PCSI2023 Session PCSI-MoA1: Semiconductor Discovery/Interface/Surface Characterization

Monday, January 16, 2023 2:00 PM in Room Redondo

Monday Afternoon

Session Abstract Book
(272KB, Jan 10, 2023)
Time Period MoA Sessions | Abstract Timeline | Topic PCSI Sessions | Time Periods | Topics | PCSI2023 Schedule

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2:00 PM PCSI-MoA1-1 (Al,Gd)N as a Novel Material for Neutron Detection: Materials Discovery and Interface Design
Nancy Haegel (National Renewable Energy Laboratory)

Ultra-wide bandgap nitrides, with their exceptional optoelectronic and charge transport properties, have already delivered transformative impact for light emitting diodes ((Al,Ga)N) and cell phone resonators ((Al,Sc)N), with potential for future impact for power electronics, sensors, and other optoelectronic/magnetic applications. This class of pseudo-binary alloys and ternary nitrides is rapidly expanding due to advances in high-throughput computational discovery and non-equilibrium synthesis [1]. In this work, Al1-xGdxN alloys have been synthesized and characterized [2]. These new materials offer exciting integration opportunities for thin film devices leveraging significant concentration of the ferromagnetic and strongly neutron absorbing 157Gd constituent in an AlN wide bandgap host.

Metastable Al1-xGdxN alloys have been synthesized using non-equilibrium combinatorial thin film deposition via radio frequency co-sputtering. First-principles calculations show that the limiting critical composition for a wurtzite to rocksalt phase transition is xc = 0.82. However, theory also suggests that at temperatures below 1000 K there is a large miscibility gap limiting Gd incorporation in AlN to only a few percent. By higher effective temperature through non-equilibrium growth we have achieved the highest Gd3+ incorporation into the wurtzite phase reported to date. Single-phase compositions up to x ≈ 0.25 are confirmed by high resolution synchrotron grazing incidence wide angle X-ray scattering and transmission electron microscopy.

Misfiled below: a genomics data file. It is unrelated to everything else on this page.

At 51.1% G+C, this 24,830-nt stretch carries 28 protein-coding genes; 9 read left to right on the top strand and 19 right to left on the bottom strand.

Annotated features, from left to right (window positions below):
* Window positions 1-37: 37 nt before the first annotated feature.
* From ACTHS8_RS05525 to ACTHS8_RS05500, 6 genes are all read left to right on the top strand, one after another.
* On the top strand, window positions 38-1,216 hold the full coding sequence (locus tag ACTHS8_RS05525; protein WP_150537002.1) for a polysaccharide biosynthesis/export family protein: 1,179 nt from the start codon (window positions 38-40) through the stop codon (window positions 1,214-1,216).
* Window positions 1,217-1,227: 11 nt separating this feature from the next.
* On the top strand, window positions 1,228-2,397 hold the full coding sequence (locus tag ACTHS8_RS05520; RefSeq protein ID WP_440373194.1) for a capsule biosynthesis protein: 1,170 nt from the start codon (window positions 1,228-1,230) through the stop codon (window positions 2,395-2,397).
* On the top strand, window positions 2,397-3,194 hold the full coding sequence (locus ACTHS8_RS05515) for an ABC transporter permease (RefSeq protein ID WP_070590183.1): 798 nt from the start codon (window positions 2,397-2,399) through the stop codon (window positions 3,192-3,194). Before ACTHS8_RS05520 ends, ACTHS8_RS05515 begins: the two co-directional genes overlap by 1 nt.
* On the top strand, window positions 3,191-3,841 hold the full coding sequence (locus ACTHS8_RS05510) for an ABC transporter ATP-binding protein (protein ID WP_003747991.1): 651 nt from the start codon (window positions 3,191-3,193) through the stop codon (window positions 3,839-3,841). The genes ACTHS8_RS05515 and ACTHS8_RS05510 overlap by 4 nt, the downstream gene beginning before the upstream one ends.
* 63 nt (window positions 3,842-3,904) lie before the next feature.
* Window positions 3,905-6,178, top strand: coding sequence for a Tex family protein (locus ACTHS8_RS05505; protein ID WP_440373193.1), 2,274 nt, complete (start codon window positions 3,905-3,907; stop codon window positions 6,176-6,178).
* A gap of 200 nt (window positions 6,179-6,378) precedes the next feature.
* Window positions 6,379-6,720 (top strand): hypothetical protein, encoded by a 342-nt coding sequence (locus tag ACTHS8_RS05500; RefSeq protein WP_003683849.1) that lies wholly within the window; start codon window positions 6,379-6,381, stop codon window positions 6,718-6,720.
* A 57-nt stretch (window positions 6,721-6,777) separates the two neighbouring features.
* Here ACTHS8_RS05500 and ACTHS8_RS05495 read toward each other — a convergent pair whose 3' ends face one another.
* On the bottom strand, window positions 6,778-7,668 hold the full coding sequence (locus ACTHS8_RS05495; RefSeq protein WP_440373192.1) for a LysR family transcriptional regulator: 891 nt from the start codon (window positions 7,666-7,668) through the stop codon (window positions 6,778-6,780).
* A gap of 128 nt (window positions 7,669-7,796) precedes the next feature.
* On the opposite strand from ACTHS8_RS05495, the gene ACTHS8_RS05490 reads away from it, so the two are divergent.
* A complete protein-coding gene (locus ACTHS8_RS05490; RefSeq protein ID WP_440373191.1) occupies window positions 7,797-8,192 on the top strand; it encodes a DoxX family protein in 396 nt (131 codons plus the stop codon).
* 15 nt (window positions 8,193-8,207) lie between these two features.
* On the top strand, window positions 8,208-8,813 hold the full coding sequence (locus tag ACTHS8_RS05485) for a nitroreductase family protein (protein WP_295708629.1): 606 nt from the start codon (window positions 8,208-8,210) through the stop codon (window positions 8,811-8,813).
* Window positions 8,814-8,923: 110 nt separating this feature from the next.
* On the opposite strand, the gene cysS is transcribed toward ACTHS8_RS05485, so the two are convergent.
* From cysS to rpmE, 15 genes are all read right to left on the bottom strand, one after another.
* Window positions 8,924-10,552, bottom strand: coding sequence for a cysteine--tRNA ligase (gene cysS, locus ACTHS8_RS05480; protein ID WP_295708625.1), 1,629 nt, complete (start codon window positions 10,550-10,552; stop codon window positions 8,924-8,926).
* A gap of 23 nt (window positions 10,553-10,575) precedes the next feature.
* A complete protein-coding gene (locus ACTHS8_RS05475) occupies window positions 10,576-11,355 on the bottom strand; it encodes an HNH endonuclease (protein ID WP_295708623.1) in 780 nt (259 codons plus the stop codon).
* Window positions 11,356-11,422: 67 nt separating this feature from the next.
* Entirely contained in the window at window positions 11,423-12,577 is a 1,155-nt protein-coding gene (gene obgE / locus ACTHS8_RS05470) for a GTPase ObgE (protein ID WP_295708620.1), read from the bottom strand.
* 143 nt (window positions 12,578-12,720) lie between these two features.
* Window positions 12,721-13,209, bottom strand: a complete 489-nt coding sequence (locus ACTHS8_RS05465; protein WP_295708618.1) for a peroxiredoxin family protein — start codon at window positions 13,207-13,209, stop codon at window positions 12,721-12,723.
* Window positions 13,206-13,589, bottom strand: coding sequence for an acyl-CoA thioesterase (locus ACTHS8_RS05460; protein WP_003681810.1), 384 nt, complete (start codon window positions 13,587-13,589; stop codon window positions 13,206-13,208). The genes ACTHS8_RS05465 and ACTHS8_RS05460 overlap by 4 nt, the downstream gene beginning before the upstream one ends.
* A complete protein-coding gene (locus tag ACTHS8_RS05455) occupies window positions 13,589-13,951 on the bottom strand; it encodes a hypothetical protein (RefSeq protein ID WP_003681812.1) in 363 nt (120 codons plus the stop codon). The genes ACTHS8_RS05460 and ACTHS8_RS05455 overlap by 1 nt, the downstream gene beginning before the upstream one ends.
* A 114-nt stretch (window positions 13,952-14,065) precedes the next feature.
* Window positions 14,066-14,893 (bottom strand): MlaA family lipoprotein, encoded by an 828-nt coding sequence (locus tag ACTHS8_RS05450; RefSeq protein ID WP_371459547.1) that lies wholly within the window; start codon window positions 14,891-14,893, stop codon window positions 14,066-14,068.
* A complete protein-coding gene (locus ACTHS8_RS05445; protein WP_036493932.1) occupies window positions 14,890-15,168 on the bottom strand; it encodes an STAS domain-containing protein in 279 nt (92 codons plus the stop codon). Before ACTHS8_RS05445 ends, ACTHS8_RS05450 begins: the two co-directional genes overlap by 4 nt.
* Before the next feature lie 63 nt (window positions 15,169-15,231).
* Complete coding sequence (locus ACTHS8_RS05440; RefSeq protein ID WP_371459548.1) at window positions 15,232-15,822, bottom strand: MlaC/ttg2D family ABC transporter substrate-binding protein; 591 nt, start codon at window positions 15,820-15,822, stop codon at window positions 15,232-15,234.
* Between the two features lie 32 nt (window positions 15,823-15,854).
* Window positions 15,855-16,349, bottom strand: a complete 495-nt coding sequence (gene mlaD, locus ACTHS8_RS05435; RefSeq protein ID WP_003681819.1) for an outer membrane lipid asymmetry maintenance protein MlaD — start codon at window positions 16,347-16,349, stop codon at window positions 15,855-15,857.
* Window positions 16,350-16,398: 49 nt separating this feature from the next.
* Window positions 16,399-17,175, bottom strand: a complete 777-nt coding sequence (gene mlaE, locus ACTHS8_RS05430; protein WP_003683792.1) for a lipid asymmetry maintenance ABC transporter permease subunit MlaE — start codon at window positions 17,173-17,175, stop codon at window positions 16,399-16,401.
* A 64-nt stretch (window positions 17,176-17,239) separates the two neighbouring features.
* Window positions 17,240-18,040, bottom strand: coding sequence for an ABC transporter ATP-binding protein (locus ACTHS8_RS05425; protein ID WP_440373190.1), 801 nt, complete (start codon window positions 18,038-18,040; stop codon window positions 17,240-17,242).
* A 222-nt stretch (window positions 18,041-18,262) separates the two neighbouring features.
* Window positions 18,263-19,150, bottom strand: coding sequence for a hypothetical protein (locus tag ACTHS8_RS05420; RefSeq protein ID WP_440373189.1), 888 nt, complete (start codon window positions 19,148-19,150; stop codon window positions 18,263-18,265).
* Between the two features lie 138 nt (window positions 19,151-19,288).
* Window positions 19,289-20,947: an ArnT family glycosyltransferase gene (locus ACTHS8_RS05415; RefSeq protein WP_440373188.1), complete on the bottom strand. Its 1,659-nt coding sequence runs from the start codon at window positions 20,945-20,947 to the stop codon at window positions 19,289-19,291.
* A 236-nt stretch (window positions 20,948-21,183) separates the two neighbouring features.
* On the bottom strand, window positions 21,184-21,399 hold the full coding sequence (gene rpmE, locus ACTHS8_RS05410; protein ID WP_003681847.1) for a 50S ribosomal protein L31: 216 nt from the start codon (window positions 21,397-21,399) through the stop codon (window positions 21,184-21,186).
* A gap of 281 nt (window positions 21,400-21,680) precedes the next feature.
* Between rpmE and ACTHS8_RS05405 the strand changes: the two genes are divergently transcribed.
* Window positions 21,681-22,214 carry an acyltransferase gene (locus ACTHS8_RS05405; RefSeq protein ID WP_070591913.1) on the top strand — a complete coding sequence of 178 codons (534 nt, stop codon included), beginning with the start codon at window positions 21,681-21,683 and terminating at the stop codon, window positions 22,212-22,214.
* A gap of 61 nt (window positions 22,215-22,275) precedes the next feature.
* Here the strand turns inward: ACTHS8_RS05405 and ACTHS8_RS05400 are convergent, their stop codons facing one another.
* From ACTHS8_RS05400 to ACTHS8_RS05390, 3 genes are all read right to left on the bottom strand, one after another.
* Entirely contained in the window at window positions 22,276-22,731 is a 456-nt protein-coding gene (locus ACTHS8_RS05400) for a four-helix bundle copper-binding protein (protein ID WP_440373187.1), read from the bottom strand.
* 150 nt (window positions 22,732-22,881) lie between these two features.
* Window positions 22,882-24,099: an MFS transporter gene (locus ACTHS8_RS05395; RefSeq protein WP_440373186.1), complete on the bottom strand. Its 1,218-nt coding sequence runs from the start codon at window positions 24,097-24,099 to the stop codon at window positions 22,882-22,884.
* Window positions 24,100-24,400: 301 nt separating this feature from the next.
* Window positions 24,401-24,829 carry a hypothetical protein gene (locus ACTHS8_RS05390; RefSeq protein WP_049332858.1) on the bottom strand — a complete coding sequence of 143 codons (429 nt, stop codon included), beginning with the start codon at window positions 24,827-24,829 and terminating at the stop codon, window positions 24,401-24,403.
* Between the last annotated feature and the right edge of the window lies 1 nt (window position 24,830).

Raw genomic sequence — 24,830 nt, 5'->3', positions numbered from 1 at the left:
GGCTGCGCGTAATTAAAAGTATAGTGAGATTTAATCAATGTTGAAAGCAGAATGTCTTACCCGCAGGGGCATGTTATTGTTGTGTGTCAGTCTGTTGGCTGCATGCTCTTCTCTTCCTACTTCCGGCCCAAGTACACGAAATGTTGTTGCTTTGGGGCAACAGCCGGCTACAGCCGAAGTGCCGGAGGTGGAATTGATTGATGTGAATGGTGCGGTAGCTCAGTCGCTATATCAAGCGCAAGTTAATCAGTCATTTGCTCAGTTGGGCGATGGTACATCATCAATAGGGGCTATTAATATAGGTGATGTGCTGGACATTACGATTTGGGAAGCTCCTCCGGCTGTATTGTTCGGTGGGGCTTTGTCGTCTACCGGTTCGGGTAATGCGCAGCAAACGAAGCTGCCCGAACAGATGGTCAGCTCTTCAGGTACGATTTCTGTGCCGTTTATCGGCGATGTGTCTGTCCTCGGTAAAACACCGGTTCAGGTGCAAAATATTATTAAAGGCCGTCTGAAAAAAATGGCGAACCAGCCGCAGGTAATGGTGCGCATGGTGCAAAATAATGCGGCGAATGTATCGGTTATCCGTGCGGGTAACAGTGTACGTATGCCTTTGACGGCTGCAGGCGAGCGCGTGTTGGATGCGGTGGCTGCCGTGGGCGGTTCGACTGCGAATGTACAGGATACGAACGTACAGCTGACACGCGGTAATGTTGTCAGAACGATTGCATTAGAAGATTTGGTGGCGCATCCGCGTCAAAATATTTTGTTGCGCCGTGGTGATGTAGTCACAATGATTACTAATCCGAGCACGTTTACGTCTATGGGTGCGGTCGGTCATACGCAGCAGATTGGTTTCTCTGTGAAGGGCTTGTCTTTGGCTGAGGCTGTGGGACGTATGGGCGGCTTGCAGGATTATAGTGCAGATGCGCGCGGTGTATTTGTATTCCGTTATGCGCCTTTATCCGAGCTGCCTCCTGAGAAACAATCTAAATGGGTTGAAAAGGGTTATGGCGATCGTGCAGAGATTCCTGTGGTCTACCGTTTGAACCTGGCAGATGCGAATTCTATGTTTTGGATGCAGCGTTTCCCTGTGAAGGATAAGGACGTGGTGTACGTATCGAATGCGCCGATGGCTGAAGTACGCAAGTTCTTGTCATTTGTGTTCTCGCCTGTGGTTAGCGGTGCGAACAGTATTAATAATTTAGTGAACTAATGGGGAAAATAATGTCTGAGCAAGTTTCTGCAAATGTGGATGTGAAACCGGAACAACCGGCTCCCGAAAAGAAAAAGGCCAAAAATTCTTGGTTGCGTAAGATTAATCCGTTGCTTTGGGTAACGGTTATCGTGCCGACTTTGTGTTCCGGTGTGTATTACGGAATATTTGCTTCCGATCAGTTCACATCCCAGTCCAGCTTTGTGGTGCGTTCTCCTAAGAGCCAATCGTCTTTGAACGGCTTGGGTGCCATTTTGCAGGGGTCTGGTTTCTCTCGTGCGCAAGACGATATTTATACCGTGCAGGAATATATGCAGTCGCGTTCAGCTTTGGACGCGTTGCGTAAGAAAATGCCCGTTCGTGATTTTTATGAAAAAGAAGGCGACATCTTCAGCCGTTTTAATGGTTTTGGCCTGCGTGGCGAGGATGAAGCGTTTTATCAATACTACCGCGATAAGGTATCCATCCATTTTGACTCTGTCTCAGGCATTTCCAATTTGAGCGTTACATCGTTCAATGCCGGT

Integration of these materials into devices will require electrical contact functionality and interface control. We will discuss needs and opportunities for detailed understanding and synthesis control strategies at incommensurate interfaces between rocksalt and wurtzite structures for device integration.
[1] S.R. Bauers et. al., “Ternary nitride semiconductors in the rocksalt crystal structure,” Proc. of the National Academy of Sciences, 116, 14829-14834, 2019.
[2] R.W. Smaha, K. Yazawa et al., ”Prediction and Synthesis of Gd-rich Al1−xGdxN Alloys,” DOI:10.26434/chemrxiv-2022-k32j0
View Supplemental Document (pdf)
2:40 PM PCSI-MoA1-9 Surface Calibrated Electron Holography: Anomalous Strain Relaxation and Minimization of Polarization Changes at III-Nitride Hetero-Interfaces
Michael Schnedler, Yuhan Wang, Qianqian Lan, Fengshan Zheng, Lars Freter, Yan Lu, Uwe Breuer (Forschungszentrum Jülich GmbH); Holger Eisele (Otto-von-Guericke-Universität Magdeburg); Jean-François Carlin, Raphael Butté, Nicolas Grandjean (EPFL); Rafal Dunin-Borkowski, Philipp Ebert (Forschungszentrum Jülich GmbH)